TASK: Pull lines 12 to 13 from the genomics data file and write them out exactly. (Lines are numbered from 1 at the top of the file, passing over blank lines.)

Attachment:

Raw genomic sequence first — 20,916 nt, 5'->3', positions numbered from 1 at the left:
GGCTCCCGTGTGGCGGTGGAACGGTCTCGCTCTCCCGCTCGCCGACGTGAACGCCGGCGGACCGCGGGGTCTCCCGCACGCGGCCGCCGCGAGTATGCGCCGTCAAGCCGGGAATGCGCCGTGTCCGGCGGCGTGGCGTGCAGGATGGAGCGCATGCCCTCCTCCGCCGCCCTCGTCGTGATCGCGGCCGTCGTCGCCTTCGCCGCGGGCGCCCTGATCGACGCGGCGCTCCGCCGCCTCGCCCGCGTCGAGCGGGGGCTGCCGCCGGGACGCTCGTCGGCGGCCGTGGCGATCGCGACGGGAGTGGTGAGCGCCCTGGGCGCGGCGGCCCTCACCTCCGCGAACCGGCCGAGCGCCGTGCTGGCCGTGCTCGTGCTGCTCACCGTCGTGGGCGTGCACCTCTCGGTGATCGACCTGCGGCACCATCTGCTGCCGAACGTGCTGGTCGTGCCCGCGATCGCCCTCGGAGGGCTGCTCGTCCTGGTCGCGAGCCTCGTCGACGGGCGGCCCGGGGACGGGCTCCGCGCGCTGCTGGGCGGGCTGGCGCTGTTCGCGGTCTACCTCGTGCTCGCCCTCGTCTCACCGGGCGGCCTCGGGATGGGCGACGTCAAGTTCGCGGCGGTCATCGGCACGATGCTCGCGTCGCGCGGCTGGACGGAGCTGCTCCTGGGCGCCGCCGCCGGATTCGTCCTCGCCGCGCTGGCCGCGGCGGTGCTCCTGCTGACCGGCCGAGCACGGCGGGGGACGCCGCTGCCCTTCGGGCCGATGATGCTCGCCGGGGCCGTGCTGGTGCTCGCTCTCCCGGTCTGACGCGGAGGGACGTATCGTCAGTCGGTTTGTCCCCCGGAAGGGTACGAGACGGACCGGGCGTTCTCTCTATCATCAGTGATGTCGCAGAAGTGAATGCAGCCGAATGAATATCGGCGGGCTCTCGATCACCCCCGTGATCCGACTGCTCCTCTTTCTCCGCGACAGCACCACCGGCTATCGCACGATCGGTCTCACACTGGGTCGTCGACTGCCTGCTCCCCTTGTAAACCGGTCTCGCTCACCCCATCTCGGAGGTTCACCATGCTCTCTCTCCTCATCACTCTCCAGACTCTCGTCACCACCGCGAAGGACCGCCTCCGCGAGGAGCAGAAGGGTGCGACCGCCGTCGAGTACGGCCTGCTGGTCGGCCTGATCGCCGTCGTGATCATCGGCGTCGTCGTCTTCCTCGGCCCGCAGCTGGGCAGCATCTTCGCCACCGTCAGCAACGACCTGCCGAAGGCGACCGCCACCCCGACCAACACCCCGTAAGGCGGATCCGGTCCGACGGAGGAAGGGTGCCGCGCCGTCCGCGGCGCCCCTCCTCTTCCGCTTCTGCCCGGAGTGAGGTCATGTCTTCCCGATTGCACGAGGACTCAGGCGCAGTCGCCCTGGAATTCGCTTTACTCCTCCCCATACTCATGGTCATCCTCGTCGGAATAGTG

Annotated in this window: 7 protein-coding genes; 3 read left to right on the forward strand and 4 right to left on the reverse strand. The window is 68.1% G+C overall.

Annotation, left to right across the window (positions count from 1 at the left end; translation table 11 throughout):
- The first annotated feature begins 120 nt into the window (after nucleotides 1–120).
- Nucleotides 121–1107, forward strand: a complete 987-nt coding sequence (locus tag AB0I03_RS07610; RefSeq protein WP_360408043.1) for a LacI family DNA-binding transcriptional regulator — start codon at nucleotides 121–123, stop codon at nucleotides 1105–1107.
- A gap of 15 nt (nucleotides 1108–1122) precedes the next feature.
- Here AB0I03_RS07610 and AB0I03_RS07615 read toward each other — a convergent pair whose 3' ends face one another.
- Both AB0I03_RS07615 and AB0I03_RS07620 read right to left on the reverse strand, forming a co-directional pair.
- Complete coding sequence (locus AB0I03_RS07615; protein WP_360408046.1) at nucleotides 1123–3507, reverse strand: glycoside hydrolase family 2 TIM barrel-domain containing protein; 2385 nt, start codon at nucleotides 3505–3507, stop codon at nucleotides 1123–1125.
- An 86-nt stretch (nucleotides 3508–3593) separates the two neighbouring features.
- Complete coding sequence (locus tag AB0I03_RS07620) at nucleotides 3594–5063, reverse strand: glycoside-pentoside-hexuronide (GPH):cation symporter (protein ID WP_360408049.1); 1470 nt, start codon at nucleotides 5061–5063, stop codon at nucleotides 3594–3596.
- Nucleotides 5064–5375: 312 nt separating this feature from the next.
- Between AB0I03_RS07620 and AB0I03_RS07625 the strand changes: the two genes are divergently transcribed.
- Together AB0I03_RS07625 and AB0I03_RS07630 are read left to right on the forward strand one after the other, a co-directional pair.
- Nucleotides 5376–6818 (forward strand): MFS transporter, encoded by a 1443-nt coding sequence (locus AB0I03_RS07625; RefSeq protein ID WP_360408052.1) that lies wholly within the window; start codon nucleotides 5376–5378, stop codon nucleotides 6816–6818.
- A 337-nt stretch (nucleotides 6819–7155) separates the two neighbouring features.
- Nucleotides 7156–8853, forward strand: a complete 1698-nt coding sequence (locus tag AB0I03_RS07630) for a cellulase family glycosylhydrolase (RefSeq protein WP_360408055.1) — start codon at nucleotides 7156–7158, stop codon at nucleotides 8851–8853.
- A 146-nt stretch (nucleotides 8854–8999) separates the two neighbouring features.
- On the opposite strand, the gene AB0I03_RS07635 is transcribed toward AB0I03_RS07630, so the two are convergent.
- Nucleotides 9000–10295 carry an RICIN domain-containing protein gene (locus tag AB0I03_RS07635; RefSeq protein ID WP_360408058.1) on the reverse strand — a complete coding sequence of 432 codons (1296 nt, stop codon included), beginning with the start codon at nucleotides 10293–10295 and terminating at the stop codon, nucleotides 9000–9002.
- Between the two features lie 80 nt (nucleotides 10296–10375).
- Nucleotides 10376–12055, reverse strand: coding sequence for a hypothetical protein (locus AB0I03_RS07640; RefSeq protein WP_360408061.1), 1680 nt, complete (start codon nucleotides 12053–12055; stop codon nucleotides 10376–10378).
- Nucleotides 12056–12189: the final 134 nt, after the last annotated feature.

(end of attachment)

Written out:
- Complete coding sequence (locus tag AB0I03_RS07620) at nucleotides 3594–5063, reverse strand: glycoside-pentoside-hexuronide (GPH):cation symporter (protein ID WP_360408049.1); 1470 nt, start codon at nucleotides 5061–5063, stop codon at nucleotides 3594–3596.
- Nucleotides 5064–5375: 312 nt separating this feature from the next.